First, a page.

Remember that the Irish Government was willing to introduce border checks (not on the Border, but near it) to protect the Republic’s place in the single market. This was greatly agonised over in Government (though not much advertised nor widely noticed outside) before being definitively resolved. It’s not just London that has higher priorities than the North. So does Dublin.
Labour and the Tories have not been as different since 1983. Fianna Fáil and Fine Gael, by contrast, have never been so close
The North’s increased polarisation reflects British politics more than Irish. In fact the epic clash of absolutes between Labour and the Conservatives, Remainers and Brexiteers, highlights, for those that want to see it, just how similar are the parties who could possibly lead the next government here.
After a period when Tony Blair’s Labour adopted Conservative policies and David Cameron’s Conservatives stole New Labour’s clothes, Brexit has redrawn the old, tribal battle lines.
Labour and the Tories have not been as different since 1983. Fianna Fáil and Fine Gael, by contrast, have never been so close.
There are good things and bad things about this. The similarity between the two parties has also given Ireland political stability and the policy continuity which has promoted investment and growth. But it has made Irish politics stultifyingly, stubbornly resistant to change, strangling policy innovation.
Look at it another way: if Jeremy Corbyn wins the UK will be a completely different country to what it would be if Boris Johnson wins. If Martin wins the next general election do you think his Ireland will be much different to Leo Varadkar’s? Me neither.
It’s not that there are no differences between Fine Gael and Fianna Fáil. There are. It’s just that they are not, in the main, policy differences. In the main both parties can be comfortable in any likely kind of government.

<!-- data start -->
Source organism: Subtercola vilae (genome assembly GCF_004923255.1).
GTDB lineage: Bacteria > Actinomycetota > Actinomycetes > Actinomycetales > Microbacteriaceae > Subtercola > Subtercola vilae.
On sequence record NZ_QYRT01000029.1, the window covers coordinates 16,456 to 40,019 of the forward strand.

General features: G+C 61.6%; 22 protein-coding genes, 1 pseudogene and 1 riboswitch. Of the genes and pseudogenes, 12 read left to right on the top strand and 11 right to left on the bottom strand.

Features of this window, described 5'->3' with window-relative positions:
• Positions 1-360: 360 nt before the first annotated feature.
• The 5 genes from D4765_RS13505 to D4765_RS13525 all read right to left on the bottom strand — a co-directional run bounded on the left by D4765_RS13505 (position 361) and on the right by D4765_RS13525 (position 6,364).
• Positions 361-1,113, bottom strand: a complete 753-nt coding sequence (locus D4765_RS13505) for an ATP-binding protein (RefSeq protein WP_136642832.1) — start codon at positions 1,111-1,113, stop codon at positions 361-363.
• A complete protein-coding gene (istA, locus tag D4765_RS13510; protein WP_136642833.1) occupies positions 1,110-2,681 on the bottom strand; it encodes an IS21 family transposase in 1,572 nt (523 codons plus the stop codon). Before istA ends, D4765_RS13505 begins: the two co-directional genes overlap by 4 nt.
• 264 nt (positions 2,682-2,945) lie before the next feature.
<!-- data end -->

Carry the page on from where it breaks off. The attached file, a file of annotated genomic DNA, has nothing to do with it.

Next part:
This presents the opportunity to the smaller parties to set the ideological and policy character of the next government. The big two are comfortable just being in power, but aren’t big enough to make it on their own. That makes the smaller parties more powerful than ever.
Labour leader Brendan Howlin (whose party meets in conference this Saturday) this week called for co-operation between the “progressive” parties in the byelections this month. It will be interesting to see if this idea gets any traction. If it does it might matter in the next general election. Labour people have been pointing to the red-green coalition in New Zealand that has passed a zero-carbon Bill this week.
The final observation about the British election is an obvious one: nothing can happen here until Brexit is resolved. At the very least that means five or six months of a pre-election period.
Ministers and officials all remarked this week how the political agenda has emptied out. This suits the Opposition more than it does the Government. Any administration needs to move forward, to seek to implement its agenda, to use its power for something.
At the moment that is hard to discern. If that drift continues, the political pendulum – recently pulled towards the Government by the gravity of Varadkar’s Brexit diplomacy – will swing back towards the Opposition.